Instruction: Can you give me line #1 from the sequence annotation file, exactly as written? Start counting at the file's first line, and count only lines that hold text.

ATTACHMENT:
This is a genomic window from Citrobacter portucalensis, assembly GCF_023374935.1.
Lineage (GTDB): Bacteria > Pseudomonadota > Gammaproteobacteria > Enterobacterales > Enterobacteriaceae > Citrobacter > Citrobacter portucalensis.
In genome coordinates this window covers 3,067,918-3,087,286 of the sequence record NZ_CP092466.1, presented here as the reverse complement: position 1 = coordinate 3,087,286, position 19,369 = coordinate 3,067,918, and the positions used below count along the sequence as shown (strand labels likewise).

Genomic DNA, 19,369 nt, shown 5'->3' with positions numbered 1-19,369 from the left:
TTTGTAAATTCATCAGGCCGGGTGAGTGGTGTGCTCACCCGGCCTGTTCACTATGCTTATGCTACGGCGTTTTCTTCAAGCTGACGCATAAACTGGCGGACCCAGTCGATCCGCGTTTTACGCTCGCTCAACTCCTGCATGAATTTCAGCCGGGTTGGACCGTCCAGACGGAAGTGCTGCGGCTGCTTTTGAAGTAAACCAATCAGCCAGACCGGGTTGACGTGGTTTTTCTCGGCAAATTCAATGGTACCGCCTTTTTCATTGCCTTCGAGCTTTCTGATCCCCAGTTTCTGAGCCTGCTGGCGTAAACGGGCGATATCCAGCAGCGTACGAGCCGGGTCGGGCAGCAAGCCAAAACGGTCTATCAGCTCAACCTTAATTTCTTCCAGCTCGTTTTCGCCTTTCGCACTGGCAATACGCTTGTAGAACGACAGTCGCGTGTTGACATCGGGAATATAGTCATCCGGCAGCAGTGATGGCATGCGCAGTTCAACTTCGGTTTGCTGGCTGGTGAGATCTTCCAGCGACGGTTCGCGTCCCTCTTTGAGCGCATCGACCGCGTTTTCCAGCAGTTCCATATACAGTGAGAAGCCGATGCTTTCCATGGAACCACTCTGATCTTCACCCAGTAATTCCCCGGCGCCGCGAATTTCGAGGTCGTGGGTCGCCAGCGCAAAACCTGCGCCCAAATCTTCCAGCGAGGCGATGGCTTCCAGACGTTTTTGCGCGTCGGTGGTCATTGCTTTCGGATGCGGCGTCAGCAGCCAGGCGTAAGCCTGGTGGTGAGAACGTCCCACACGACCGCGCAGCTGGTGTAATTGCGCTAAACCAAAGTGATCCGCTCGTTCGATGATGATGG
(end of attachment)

This is a genomic window from Citrobacter portucalensis, assembly GCF_023374935.1.